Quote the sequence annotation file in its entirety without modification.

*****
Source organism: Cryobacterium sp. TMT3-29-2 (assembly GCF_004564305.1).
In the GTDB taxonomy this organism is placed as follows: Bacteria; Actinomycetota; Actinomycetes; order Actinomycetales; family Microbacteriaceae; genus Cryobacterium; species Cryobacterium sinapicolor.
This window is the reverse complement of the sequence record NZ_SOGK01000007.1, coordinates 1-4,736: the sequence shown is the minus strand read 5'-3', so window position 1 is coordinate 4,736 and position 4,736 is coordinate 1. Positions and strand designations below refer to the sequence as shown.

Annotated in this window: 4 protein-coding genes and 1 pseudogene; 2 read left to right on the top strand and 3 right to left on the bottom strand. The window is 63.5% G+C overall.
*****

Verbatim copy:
Source organism: Cryobacterium sp. TMT3-29-2 (assembly GCF_004564305.1).
In the GTDB taxonomy this organism is placed as follows: Bacteria; Actinomycetota; Actinomycetes; order Actinomycetales; family Microbacteriaceae; genus Cryobacterium; species Cryobacterium sinapicolor.
This window is the reverse complement of the sequence record NZ_SOGK01000007.1, coordinates 1-4,736: the sequence shown is the minus strand read 5'-3', so window position 1 is coordinate 4,736 and position 4,736 is coordinate 1. Positions and strand designations below refer to the sequence as shown.

Annotated in this window: 4 protein-coding genes and 1 pseudogene; 2 read left to right on the top strand and 3 right to left on the bottom strand. The window is 63.5% G+C overall.